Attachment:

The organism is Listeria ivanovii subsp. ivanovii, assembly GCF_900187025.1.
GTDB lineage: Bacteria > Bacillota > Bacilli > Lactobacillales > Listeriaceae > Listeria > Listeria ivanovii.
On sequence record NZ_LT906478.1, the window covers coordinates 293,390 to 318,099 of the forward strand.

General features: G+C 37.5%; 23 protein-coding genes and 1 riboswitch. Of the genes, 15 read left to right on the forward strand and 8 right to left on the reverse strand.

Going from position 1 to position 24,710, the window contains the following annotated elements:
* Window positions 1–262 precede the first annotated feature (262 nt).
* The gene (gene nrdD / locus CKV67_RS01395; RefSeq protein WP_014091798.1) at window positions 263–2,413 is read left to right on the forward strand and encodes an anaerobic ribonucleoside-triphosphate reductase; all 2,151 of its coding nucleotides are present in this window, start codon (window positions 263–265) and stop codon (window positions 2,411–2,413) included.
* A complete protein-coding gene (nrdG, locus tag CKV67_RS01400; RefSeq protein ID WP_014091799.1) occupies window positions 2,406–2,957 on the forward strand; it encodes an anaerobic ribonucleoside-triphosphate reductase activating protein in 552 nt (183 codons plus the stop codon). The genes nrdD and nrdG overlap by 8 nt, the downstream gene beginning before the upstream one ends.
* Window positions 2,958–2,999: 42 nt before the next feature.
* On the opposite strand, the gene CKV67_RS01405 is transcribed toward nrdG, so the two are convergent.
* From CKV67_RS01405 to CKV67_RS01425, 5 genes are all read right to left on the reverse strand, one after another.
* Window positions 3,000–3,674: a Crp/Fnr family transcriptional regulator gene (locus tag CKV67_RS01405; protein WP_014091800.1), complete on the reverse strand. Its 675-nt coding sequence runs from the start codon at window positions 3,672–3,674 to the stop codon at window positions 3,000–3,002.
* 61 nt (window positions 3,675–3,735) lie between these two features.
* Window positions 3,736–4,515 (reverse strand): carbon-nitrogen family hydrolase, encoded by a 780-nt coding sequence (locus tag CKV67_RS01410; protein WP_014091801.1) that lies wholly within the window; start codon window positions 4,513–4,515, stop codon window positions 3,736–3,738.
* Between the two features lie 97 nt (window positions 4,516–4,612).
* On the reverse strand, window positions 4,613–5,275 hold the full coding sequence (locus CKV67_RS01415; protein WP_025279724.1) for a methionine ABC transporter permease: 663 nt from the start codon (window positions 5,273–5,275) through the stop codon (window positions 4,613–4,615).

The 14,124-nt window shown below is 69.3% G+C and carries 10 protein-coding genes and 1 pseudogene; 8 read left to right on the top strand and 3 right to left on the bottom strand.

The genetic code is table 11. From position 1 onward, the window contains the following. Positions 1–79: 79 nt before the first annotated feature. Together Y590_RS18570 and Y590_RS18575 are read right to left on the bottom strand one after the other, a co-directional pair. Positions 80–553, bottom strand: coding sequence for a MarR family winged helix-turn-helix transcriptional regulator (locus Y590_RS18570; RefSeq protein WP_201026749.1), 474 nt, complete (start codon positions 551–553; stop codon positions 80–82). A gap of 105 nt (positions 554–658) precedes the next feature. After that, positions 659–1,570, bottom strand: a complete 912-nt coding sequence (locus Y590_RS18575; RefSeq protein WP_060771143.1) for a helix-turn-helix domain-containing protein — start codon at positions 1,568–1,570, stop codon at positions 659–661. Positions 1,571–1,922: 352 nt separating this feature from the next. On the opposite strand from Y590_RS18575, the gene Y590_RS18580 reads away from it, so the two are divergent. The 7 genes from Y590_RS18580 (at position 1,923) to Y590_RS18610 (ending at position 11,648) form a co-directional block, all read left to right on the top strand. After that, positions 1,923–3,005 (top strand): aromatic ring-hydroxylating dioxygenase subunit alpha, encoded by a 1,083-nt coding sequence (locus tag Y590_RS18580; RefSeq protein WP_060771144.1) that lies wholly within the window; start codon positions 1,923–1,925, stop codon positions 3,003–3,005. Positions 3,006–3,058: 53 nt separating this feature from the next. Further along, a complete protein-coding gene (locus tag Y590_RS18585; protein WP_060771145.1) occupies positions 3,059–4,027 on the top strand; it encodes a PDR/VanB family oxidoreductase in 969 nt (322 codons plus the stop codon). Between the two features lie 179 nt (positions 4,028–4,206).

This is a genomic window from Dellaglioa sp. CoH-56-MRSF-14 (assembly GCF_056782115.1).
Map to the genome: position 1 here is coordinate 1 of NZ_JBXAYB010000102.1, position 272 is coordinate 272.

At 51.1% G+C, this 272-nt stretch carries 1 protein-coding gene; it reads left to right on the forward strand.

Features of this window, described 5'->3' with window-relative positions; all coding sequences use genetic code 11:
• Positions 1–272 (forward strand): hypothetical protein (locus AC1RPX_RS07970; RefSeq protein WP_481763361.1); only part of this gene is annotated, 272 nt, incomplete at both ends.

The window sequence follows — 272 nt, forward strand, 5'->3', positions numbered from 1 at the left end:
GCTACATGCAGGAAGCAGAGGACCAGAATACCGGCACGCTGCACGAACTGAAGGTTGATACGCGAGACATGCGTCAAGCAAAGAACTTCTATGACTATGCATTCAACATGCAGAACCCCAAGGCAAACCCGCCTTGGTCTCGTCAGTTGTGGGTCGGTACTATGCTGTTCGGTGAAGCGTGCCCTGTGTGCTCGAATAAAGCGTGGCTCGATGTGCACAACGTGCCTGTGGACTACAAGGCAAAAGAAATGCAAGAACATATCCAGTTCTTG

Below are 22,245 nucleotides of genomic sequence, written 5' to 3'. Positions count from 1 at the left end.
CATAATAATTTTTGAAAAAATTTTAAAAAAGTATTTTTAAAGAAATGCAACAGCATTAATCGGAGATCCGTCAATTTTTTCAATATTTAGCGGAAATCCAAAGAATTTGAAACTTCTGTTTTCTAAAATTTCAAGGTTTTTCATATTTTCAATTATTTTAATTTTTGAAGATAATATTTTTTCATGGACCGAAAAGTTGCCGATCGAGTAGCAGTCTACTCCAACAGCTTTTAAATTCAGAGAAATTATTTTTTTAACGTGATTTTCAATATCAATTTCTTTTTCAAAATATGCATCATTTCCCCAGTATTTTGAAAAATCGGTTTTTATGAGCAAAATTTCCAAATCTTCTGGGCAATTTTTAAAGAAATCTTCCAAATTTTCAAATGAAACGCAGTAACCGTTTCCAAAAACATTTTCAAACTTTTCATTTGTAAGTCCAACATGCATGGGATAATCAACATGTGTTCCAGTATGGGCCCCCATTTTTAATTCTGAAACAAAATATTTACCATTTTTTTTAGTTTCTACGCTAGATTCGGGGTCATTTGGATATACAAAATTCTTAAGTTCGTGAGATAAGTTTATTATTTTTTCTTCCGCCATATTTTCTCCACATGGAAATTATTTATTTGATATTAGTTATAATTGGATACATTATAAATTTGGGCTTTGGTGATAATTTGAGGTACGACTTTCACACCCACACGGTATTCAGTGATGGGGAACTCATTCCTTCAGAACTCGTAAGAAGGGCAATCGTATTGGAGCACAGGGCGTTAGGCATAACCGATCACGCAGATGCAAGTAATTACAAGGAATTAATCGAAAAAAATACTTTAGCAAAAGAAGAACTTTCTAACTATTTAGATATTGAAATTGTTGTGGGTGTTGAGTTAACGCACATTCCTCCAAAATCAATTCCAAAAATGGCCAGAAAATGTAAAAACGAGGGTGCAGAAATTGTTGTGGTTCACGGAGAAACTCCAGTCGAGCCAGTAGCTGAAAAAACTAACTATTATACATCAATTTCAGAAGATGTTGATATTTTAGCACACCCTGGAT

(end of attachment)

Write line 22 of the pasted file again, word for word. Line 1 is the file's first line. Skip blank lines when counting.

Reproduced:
Features of this window, described 5'->3' with window-relative positions; all coding sequences use genetic code 11: